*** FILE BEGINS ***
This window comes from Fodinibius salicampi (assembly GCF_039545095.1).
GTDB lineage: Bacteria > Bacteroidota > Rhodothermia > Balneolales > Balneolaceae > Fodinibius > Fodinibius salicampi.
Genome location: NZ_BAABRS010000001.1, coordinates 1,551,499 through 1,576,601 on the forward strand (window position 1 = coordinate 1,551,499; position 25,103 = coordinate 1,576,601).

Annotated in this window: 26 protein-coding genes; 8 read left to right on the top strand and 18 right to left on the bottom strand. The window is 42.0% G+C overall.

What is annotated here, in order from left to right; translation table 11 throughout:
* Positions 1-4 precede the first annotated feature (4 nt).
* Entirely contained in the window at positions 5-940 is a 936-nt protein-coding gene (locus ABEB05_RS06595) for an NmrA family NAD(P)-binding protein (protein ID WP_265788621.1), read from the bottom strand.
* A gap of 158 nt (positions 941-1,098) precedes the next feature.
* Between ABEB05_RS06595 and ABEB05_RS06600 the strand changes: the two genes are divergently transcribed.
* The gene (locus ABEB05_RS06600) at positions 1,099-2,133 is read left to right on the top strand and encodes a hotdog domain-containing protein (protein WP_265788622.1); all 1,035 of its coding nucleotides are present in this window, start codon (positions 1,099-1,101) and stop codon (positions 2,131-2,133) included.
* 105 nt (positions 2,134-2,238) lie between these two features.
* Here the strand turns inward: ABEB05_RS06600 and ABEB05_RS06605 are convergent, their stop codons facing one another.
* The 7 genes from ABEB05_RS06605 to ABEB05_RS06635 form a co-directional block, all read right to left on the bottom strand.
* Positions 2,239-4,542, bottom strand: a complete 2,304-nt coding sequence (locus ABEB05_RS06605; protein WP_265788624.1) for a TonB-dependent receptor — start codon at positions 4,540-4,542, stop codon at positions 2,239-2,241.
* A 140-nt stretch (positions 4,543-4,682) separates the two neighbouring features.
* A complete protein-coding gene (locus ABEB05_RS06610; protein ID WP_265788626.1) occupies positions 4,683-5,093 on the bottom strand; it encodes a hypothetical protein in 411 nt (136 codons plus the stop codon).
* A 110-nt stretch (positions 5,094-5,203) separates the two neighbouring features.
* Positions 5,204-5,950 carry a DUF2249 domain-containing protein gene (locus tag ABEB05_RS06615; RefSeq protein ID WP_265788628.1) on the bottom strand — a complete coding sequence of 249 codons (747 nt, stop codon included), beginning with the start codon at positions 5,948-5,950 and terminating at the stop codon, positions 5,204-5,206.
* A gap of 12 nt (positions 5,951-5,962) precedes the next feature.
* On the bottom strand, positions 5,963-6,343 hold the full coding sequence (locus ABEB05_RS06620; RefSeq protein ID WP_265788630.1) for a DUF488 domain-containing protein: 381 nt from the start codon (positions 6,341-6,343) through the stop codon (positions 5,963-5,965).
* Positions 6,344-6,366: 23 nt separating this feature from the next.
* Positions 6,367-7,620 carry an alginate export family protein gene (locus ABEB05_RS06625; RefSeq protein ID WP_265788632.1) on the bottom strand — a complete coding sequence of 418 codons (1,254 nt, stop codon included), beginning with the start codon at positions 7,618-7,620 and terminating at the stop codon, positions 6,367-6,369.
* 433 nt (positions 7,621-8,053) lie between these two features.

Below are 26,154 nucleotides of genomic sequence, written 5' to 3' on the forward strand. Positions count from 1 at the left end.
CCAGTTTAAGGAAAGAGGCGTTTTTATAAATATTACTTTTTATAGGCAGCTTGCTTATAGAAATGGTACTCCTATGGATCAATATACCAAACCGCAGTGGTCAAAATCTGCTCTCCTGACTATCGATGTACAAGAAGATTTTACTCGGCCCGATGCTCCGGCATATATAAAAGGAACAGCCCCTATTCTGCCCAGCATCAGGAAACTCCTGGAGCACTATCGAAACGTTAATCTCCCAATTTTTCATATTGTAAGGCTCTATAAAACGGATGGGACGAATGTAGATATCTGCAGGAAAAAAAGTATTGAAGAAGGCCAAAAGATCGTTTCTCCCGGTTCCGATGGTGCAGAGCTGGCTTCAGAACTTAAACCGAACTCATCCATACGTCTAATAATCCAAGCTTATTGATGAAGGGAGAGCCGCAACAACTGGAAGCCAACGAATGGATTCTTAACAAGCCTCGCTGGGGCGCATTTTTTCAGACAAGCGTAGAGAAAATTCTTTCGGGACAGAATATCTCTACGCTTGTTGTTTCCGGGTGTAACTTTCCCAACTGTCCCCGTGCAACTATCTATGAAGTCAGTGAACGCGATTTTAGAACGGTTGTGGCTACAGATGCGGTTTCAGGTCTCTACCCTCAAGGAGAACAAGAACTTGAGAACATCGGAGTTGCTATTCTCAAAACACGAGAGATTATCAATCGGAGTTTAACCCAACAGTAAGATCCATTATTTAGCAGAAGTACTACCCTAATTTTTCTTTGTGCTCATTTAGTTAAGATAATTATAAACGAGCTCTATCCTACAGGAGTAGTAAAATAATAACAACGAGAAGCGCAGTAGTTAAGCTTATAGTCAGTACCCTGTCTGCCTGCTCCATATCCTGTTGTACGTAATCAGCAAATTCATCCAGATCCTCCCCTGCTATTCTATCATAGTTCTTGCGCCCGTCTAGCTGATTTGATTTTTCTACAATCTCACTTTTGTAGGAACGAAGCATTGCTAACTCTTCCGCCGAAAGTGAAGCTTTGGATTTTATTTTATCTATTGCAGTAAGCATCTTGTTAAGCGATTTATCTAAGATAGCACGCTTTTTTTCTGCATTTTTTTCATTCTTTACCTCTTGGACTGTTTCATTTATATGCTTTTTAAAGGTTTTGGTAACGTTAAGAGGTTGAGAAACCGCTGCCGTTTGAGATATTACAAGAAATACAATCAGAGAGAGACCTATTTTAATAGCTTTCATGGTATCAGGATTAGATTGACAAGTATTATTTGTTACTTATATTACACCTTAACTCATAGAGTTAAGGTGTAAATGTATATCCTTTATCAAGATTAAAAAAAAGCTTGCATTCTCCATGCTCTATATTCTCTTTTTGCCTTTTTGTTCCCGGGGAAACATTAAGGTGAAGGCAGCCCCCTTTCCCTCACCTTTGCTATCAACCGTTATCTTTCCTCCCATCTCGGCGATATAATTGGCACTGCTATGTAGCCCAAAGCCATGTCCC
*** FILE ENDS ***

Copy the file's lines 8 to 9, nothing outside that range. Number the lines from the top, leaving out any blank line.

* A gap of 158 nt (positions 941-1,098) precedes the next feature.
* Between ABEB05_RS06595 and ABEB05_RS06600 the strand changes: the two genes are divergently transcribed.